On Thanksgiving, no matter if you have a large turkey for twenty family members, or spend a small meal together with few, we can easily recognize our thanks for food. Living and working at the Eco-Justice Center, I’ve grown accustomed to praying in thanksgiving for “the hands that worked to prepare and grow the food we eat.” For Thanksgiving on the farm, we gather the squash and potatoes from the root cellar, defrost beans and fruit from the freezer, open cans jarred last year, and prepare the turkey that recently left the farm. We, as do many, become closer to our food as we cook and eat our Thanksgiving meal.
But there are many gifts in our lives that we can easily overlook. The fact that the food is safe enough for us to eat is a great blessing. Most of us probably also pay little attention to the water that fills our drinking glasses. Along the same line, I only think of the cleanliness of the air I breathe when I drive by the Oak Creek coal power plant just north of Racine. Still, many others are living with the health consequences of drinking contaminated water or breathing in air pollutants.
On Thanksgiving we can make a simple verbal acknowledgment of what we are thankful for, but how do we show our thanks? For example, if we spend one day in the year thanking our family but don’t regularly call, lend an ear, or see what we can do for them, then how else do we show our appreciation? How can we show our thanks for our air, our water, or our food? Certainly not by continuing to pollute, destroy, and ignore the environment.
To mark the 10th anniversary of the Eco-Justice Center, a small group from the community went to the Lake Michigan shoreline, just a mile away, to pick up trash. As we were approaching the site, I mentioned to the group that only two months ago fifteen high school students and I visited the same difficult-to-reach beach front and picked up loads of Styrofoam, plastic and glass. After hearing that, the group I was traveling with expected a minute amount of refuse. Instead we were greeted with a shoreline covered in trash. While some of the garbage was left by people having late night bonfires, much of the Styrofoam surely washed in from the lake after blowing from someone’s possession on land.
It’s not just this beach front. There are few places now that you can drive, bike, or walk without spotting litter. If it was just an eyesore, I wouldn’t be so worried. Many of us know that animals can get trapped in litter. When I recently watched the documentary Bag It, I was shocked to find that there are 40 times more plastic particles in the oceans than there are plankton! Plankton – the organisms that provide a crucial amount of food for fish and whales. There are more plastic particles in the oceans than plankton!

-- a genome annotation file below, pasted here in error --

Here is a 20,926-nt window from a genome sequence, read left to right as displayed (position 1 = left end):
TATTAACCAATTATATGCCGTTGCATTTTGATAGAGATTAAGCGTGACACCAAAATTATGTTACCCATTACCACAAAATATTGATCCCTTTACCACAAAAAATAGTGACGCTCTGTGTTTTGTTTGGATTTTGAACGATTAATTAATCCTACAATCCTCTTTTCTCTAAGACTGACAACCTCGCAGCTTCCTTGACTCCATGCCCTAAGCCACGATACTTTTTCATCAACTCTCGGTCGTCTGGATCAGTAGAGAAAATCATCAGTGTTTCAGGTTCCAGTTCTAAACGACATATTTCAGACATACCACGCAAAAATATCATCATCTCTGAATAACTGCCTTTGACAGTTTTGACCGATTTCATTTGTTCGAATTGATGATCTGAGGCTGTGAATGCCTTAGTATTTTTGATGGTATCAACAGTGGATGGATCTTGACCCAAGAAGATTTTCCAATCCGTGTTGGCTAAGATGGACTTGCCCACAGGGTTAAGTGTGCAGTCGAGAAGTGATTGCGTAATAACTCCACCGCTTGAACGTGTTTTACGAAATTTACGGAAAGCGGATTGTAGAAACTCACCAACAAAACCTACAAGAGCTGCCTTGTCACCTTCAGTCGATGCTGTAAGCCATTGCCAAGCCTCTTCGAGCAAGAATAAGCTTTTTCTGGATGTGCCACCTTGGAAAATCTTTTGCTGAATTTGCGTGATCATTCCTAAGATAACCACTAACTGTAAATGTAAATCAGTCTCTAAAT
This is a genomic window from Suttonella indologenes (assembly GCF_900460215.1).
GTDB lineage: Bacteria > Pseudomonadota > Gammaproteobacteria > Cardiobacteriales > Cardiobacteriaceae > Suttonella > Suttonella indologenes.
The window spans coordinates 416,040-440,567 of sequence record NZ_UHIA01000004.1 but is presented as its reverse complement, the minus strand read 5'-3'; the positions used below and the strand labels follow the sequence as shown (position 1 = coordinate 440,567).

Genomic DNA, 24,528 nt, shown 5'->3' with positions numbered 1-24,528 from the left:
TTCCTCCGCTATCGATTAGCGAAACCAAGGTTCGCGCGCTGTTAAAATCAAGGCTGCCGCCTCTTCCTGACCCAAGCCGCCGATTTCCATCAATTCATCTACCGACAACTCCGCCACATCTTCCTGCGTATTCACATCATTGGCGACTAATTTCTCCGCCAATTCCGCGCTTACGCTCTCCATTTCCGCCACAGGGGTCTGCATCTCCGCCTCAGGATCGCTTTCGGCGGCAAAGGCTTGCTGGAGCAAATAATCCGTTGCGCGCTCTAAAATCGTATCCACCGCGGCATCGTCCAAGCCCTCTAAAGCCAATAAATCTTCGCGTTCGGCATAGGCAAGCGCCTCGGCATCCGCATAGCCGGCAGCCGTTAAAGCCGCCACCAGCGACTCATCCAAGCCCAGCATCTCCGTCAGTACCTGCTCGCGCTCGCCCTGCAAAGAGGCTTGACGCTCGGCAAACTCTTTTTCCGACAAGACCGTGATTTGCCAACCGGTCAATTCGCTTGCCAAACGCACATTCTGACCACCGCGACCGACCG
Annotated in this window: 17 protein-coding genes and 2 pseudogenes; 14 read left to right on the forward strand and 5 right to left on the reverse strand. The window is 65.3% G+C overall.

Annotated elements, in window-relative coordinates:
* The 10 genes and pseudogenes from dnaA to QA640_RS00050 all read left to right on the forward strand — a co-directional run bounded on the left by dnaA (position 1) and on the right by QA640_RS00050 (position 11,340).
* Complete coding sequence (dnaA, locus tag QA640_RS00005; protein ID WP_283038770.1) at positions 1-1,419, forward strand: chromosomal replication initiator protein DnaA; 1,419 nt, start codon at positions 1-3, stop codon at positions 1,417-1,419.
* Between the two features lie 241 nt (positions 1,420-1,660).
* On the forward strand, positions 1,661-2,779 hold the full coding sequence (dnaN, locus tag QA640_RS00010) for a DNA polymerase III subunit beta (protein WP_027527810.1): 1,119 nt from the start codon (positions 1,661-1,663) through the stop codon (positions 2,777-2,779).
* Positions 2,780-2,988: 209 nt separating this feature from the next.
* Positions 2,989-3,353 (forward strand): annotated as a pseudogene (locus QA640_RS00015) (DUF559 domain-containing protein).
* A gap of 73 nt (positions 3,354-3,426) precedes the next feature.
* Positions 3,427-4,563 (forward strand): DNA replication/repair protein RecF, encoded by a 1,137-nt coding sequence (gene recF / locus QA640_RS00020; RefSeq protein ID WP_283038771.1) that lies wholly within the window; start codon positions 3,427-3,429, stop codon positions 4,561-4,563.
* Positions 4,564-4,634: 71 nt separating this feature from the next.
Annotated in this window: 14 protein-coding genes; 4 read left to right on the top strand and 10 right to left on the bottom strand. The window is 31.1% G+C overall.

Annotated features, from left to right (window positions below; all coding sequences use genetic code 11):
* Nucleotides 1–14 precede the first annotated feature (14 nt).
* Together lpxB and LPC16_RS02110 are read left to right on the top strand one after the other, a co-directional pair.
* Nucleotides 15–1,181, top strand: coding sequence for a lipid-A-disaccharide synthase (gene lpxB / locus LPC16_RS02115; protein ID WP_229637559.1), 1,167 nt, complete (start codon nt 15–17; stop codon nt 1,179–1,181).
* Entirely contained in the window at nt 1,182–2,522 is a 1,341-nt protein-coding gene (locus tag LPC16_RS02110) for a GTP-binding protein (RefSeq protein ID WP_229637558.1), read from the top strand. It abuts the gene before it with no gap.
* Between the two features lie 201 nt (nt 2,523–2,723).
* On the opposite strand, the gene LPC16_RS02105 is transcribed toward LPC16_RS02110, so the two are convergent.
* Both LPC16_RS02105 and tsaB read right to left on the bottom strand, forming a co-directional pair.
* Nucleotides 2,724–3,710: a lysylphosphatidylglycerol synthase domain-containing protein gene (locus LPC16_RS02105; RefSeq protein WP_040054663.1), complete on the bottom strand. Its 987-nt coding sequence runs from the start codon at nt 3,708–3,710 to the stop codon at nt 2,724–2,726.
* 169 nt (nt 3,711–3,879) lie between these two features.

|Kate (kneeling in front) gathers with volunteers to clean up Racine's shoreline.|
The Water Conflict Chronology sites nearly 100 attacks on water or conflicts over water around the world in the last four years. These numbers are sure to grow as our population continues to increase, as we carry on polluting the environment, and as we delay reducing our unnecessary use of water. There are a lot of challenges to caring for the Earth. Many Americans feel entitled. Cheap food, cheap electricity, cheap oil, and cheap water are expectations without acknowledging the actual cost of health or the cost to clean up the land. Doing nothing and accepting what we currently have will lead to a future generation making even harder decisions.
Still there is hope. Communities are joining together to learn, educate, and find solutions. On September 21, over 300,000 people marched in New York to advocate against climate change and to promote positive action. Close to home the Racine Dominicans, like many other religious communities, are paying attention to the companies in which they are investing their finances and working to leave a lighter footprint. There is even an Eco-Justice Committee within the Dominican Alliance, which includes representatives from the Racine Dominicans, Sinsinawa Dominicans, Dominican Sisters of Springfield, Dominican Sisters of Houston, Dominican Sisters of Kenosha, and Dominican Sisters of Grand Rapids. As individuals we can work to make small changes: buy local (reducing the amount of fossil fuels used to transport food), be conscious of your water use, properly dispose of trash if items can’t be reused or recycled, reduce your use of plastics, write to politicians and support those in favor of protecting the environment.
However you celebrate Thanksgiving this year, I push you to stretch your mind. We are blessed. I personally feel blessed to have had the opportunity to serve as a Dominican Volunteer, to still have a number of sisters as close friends and mentors, and to live in a safe environment with access to organic produce and clean water. Now, this November, let’s not only give thanks, but show thanks for these many blessings.